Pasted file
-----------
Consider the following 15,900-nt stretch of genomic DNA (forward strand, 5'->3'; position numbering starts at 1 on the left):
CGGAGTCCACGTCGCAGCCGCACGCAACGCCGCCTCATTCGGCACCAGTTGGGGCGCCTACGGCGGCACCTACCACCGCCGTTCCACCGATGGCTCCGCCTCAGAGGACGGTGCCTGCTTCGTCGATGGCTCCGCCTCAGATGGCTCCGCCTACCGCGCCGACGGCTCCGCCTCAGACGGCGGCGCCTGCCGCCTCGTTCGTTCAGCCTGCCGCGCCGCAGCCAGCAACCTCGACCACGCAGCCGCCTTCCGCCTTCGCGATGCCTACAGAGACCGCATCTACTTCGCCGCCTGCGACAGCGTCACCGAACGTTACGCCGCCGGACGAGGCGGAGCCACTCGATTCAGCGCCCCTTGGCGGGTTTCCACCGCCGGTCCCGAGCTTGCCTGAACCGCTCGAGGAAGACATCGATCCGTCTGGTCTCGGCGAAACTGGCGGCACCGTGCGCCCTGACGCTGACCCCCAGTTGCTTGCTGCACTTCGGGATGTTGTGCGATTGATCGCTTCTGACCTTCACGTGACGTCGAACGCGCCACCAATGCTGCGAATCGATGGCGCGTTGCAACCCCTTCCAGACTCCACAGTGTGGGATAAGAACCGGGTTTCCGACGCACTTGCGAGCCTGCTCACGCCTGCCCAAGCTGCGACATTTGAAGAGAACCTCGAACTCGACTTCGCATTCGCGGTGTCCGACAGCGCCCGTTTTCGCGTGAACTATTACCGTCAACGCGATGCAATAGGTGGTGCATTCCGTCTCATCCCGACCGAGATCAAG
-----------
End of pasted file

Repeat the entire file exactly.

Consider the following 15,900-nt stretch of genomic DNA (forward strand, 5'->3'; position numbering starts at 1 on the left):
CGGAGTCCACGTCGCAGCCGCACGCAACGCCGCCTCATTCGGCACCAGTTGGGGCGCCTACGGCGGCACCTACCACCGCCGTTCCACCGATGGCTCCGCCTCAGAGGACGGTGCCTGCTTCGTCGATGGCTCCGCCTCAGATGGCTCCGCCTACCGCGCCGACGGCTCCGCCTCAGACGGCGGCGCCTGCCGCCTCGTTCGTTCAGCCTGCCGCGCCGCAGCCAGCAACCTCGACCACGCAGCCGCCTTCCGCCTTCGCGATGCCTACAGAGACCGCATCTACTTCGCCGCCTGCGACAGCGTCACCGAACGTTACGCCGCCGGACGAGGCGGAGCCACTCGATTCAGCGCCCCTTGGCGGGTTTCCACCGCCGGTCCCGAGCTTGCCTGAACCGCTCGAGGAAGACATCGATCCGTCTGGTCTCGGCGAAACTGGCGGCACCGTGCGCCCTGACGCTGACCCCCAGTTGCTTGCTGCACTTCGGGATGTTGTGCGATTGATCGCTTCTGACCTTCACGTGACGTCGAACGCGCCACCAATGCTGCGAATCGATGGCGCGTTGCAACCCCTTCCAGACTCCACAGTGTGGGATAAGAACCGGGTTTCCGACGCACTTGCGAGCCTGCTCACGCCTGCCCAAGCTGCGACATTTGAAGAGAACCTCGAACTCGACTTCGCATTCGCGGTGTCCGACAGCGCCCGTTTTCGCGTGAACTATTACCGTCAACGCGATGCAATAGGTGGTGCATTCCGTCTCATCCCGACCGAGATCAAG